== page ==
On occasion you may hear me state from the pulpit that the Roman Catholic Church teaches another gospel and thus I provide the warning that Paul gave in the first century to the church at Galatia.
Galatians 1:8-9 But even if we, or an angel from heaven, preach any other gospel to you than what we have preached to you, let him be accursed. 9 As we have said before, so now I say again, if anyone preaches any other gospel to you than what you have received, let him be accursed.
It is not that we do not appreciate the dedication and devotion to those who comprise the Church of Rome. The good works that the church provides all over the world is to be commended. However, because those works are done to merit justifying favor with God the motive for them must be condemned.
Nathan Businitz wrote a brief but good article on this topic posted at the Shepherds’ Fellowship that is worth reading.
Tuesday, Sep 15, 2009
(By Nathan Busenitz)
When it comes to an understanding of the gospel, the critical difference between the Reformed view and the Roman Catholic view centers on the role that good works play in the sinner's justification.
The Reformers taught that justification is by "faith alone" (hence, the Reformation principle of sola fide). By this, they meant that the believer's righteous standing before God is based solely on the imputed righteousness of Christ; and that salvation is received by grace alone through faith apart from any human effort or merit. This is not to say that good works were unimportant to the Reformers. But they saw good works as the fruit of justification, and not as a basis for it or a contributor to it.
By contrast, the Roman Catholic church teaches that good works participate in and contribute to the sinner's justification. As a result, the believer's righteous standing before God is largely based on his or her own good works (in addition to Christ's work on the Cross). Thus, from the Roman Catholic perspective, justification is not by faith alone, but rather by "faith co-operating with works" (to borrow a phrase from the Council of Trent).
That is a major distinction. So, is salvation by grace alone through faith apart from works? Or is eternal life is gained through faith PLUS good works?
According to Rome, the answer is faith PLUS works. Thus, the Catholic Catechism states:
The Council of Trent teaches that the Ten Commandments are obligatory for Christians and that the justified man is still bound to keep them [fn, Cf. DS 1569-1570]; the Second Vatican Council confirms: "The bishops, succors of the apostles, receive from the Lord . . . the mission of teaching all peoples, and of preaching the Gospel to every creature, so that all men may attain salvation through faith, Baptism and the observance of the Commandments" (P 2068; ellipsis in original).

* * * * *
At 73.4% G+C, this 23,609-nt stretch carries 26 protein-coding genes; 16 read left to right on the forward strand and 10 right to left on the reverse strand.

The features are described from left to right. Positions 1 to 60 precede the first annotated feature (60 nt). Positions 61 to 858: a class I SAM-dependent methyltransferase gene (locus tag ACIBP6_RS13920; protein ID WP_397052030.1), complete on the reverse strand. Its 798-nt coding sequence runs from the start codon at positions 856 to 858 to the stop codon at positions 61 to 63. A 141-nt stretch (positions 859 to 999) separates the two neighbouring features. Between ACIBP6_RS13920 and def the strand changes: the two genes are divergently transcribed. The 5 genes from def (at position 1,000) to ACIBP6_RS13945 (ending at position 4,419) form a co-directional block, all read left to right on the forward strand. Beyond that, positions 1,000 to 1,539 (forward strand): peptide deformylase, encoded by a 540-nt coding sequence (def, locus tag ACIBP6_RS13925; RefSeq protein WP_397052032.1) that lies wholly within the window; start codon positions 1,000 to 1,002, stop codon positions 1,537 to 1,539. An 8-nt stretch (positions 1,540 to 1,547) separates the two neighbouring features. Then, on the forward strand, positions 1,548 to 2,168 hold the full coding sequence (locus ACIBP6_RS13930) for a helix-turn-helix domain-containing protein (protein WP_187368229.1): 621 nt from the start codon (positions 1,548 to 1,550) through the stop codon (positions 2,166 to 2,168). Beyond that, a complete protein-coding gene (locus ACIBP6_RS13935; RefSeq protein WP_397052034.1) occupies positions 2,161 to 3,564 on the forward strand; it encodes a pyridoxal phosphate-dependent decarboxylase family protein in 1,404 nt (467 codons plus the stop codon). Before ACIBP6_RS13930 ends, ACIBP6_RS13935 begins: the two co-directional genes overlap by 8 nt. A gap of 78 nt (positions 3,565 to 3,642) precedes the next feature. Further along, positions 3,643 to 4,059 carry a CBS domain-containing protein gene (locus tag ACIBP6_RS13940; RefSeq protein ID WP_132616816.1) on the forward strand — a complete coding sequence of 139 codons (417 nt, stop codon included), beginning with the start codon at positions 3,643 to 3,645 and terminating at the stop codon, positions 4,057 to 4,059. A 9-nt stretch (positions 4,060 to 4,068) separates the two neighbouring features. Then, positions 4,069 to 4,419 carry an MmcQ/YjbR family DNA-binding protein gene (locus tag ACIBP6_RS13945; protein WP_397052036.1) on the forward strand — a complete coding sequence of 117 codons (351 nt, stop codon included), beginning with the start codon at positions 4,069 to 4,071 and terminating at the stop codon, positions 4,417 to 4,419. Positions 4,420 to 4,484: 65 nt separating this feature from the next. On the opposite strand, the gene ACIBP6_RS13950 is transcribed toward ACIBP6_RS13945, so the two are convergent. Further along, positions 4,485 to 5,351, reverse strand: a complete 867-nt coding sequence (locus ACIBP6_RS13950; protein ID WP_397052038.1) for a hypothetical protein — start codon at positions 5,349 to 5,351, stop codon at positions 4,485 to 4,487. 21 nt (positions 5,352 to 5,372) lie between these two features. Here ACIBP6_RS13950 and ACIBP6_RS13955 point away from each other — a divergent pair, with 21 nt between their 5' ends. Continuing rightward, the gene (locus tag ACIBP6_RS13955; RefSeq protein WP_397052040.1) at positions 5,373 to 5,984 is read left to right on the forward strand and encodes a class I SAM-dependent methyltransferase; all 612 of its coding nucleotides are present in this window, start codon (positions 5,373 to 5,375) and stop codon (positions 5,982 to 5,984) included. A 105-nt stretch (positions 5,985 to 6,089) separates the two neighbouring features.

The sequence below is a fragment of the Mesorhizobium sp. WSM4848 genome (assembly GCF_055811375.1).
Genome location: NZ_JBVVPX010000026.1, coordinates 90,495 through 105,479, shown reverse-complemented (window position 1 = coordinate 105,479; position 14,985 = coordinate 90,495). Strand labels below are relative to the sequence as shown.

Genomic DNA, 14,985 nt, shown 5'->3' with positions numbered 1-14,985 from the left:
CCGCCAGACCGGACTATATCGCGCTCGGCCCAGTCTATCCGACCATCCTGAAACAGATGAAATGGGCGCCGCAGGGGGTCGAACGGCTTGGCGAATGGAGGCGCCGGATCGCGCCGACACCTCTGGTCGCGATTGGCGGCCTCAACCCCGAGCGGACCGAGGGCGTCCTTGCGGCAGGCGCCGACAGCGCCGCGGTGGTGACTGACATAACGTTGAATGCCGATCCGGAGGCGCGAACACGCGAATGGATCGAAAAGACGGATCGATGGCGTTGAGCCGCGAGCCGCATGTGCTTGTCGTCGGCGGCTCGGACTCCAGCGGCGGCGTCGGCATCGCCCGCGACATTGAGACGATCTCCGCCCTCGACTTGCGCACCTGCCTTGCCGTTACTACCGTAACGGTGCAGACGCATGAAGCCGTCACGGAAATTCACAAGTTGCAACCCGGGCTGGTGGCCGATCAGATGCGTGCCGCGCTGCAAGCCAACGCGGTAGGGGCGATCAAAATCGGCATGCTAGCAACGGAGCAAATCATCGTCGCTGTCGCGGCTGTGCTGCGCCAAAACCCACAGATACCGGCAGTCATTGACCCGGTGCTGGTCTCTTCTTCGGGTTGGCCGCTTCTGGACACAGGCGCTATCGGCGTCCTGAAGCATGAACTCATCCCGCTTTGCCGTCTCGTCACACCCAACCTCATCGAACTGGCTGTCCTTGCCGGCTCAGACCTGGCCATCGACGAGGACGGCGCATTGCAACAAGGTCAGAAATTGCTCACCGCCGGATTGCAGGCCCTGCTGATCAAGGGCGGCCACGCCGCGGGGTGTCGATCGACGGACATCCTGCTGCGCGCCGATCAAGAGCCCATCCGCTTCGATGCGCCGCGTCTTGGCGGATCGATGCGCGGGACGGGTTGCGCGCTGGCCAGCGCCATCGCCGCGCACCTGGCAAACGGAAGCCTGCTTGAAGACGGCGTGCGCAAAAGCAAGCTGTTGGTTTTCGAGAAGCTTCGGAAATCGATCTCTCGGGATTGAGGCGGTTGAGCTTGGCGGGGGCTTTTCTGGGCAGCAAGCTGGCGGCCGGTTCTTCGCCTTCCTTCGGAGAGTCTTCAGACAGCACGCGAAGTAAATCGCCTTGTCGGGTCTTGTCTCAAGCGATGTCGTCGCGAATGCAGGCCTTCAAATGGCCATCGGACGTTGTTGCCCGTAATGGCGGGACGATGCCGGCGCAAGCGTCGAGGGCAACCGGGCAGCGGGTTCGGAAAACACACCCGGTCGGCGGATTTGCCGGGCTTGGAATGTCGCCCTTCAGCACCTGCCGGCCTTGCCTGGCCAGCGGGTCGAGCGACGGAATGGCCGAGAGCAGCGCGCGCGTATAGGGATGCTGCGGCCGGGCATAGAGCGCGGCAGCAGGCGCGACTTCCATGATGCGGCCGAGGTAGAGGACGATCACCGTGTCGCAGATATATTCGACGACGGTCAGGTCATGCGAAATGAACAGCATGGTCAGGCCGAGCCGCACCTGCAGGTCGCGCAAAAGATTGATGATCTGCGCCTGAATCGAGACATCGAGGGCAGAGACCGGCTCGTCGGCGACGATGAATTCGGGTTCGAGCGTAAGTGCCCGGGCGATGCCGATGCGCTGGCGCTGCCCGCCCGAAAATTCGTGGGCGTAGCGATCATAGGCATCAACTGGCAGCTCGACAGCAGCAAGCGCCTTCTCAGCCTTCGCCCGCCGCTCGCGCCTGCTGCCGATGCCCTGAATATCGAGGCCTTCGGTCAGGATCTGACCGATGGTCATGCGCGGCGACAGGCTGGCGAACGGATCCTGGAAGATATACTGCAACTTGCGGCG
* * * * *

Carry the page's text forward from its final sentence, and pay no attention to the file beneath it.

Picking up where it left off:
Notice how "Baptism and the observance of the Commandments" (in context, the Ten Commandments) have been added to "faith" for what is required to "attain salvation."
Along these same lines, The Catholic Answers website notes that “good works are meritorious,” stating that “our obedience and love, combined with our faith, will be rewarded with eternal life.” The Catholic Encyclopedia (in an article entitled “Sanctifying Grace”) further states that the sinner “is formally justified and made holy by his own personal justice and holiness.” The article adds that “over and above faith other acts are necessary for justification” including fear, hope, charity, penance with contrition, and almsgiving.
Such sources help provide context for the words of Catholic theologian Ludwig Ott:
The Council of Trent teaches that for the justified eternal life is both a gift of grace promised by God and a reward for his own good works and merits. As God's grace is the presupposition and foundation of good works, by which man merits eternal life, so salutary works are, at the same time gifts of God and meritorious acts of man. . . . Blessedness in heaven is the reward for good works performed on this earth, and rewards and merit are correlative concepts. . . . A just man merits for himself through each good work . . . eternal life (if he dies in a state of grace). (Fundamentals of Catholic Dogma, 264, 267)
On the one hand, Ott wants us to believe that "eternal life is . . . a gift of grace." But on the other hand, it is also "a reward for his [the sinner's] own good works and merits." This, then, underscores the inherent contradiction in Roman Catholic soteriology. On the one hand, salvation is by grace. On the other hand, salvation is by works (as faith co-operates with good deeds to merit eternal life).
But, biblically speaking, both cannot be true. As the apostle Paul explains in Romans 11:6, "If it is by grace, it is no longer on the basis of works, otherwise grace is no longer grace."
The New Testament gospel stresses the fact that "by grace you have been saved, through faith, it is the gift of God, not a result of works" (Ephesians 2:8-9); and that salvation is received "not on the basis of deeds which we have done in righteousness, but according to His mercy" (Titus 3:5).
When we compare the gospel according to Rome with the gospel of the New Testament we quickly find that the two are not compatible. By adding works into the equation, the Roman Catholic Church nullifies true grace.